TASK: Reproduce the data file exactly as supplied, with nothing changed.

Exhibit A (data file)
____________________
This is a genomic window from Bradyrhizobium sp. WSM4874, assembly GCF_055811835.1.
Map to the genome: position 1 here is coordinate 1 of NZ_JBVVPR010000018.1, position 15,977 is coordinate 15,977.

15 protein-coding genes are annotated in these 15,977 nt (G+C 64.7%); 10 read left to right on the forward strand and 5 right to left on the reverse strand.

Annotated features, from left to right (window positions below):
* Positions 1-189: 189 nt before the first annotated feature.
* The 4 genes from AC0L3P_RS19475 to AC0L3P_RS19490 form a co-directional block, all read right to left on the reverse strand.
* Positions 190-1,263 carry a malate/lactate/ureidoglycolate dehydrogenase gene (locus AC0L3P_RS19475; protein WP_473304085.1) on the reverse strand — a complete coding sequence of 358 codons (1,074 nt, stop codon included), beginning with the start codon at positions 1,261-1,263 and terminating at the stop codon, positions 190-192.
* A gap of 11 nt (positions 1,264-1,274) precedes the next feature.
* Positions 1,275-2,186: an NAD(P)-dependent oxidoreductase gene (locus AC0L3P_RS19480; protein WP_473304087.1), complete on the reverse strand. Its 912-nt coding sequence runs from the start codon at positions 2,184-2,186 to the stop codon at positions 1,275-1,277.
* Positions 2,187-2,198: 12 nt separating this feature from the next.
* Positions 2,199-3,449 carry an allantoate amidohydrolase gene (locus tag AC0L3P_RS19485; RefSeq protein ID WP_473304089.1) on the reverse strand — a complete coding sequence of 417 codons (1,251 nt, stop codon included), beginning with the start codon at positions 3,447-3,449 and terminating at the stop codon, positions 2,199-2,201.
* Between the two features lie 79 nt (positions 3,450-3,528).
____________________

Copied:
This is a genomic window from Bradyrhizobium sp. WSM4874, assembly GCF_055811835.1.
Map to the genome: position 1 here is coordinate 1 of NZ_JBVVPR010000018.1, position 15,977 is coordinate 15,977.

15 protein-coding genes are annotated in these 15,977 nt (G+C 64.7%); 10 read left to right on the forward strand and 5 right to left on the reverse strand.

Annotated features, from left to right (window positions below):
* Positions 1-189: 189 nt before the first annotated feature.
* The 4 genes from AC0L3P_RS19475 to AC0L3P_RS19490 form a co-directional block, all read right to left on the reverse strand.
* Positions 190-1,263 carry a malate/lactate/ureidoglycolate dehydrogenase gene (locus AC0L3P_RS19475; protein WP_473304085.1) on the reverse strand — a complete coding sequence of 358 codons (1,074 nt, stop codon included), beginning with the start codon at positions 1,261-1,263 and terminating at the stop codon, positions 190-192.
* A gap of 11 nt (positions 1,264-1,274) precedes the next feature.
* Positions 1,275-2,186: an NAD(P)-dependent oxidoreductase gene (locus AC0L3P_RS19480; protein WP_473304087.1), complete on the reverse strand. Its 912-nt coding sequence runs from the start codon at positions 2,184-2,186 to the stop codon at positions 1,275-1,277.
* Positions 2,187-2,198: 12 nt separating this feature from the next.
* Positions 2,199-3,449 carry an allantoate amidohydrolase gene (locus tag AC0L3P_RS19485; RefSeq protein ID WP_473304089.1) on the reverse strand — a complete coding sequence of 417 codons (1,251 nt, stop codon included), beginning with the start codon at positions 3,447-3,449 and terminating at the stop codon, positions 2,199-2,201.
* Between the two features lie 79 nt (positions 3,450-3,528).